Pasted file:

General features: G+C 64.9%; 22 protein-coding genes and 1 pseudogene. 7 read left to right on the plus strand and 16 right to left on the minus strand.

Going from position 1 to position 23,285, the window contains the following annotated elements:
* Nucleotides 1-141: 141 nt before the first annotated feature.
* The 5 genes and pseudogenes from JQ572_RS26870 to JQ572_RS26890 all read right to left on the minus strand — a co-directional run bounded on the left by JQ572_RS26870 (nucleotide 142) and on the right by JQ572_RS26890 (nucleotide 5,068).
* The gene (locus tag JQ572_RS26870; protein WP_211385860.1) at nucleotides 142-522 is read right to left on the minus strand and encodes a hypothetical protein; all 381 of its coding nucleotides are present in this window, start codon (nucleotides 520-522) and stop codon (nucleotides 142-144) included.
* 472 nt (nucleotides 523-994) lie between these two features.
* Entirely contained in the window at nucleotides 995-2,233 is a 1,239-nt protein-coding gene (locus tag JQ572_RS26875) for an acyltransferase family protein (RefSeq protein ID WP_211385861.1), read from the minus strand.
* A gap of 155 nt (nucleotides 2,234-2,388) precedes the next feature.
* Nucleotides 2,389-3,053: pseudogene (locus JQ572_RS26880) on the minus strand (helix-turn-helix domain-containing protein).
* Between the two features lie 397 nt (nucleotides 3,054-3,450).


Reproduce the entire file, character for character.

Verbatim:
General features: G+C 64.9%; 22 protein-coding genes and 1 pseudogene. 7 read left to right on the plus strand and 16 right to left on the minus strand.

Going from position 1 to position 23,285, the window contains the following annotated elements:
* Nucleotides 1-141: 141 nt before the first annotated feature.
* The 5 genes and pseudogenes from JQ572_RS26870 to JQ572_RS26890 all read right to left on the minus strand — a co-directional run bounded on the left by JQ572_RS26870 (nucleotide 142) and on the right by JQ572_RS26890 (nucleotide 5,068).
* The gene (locus tag JQ572_RS26870; protein WP_211385860.1) at nucleotides 142-522 is read right to left on the minus strand and encodes a hypothetical protein; all 381 of its coding nucleotides are present in this window, start codon (nucleotides 520-522) and stop codon (nucleotides 142-144) included.
* 472 nt (nucleotides 523-994) lie between these two features.
* Entirely contained in the window at nucleotides 995-2,233 is a 1,239-nt protein-coding gene (locus tag JQ572_RS26875) for an acyltransferase family protein (RefSeq protein ID WP_211385861.1), read from the minus strand.
* A gap of 155 nt (nucleotides 2,234-2,388) precedes the next feature.
* Nucleotides 2,389-3,053: pseudogene (locus JQ572_RS26880) on the minus strand (helix-turn-helix domain-containing protein).
* Between the two features lie 397 nt (nucleotides 3,054-3,450).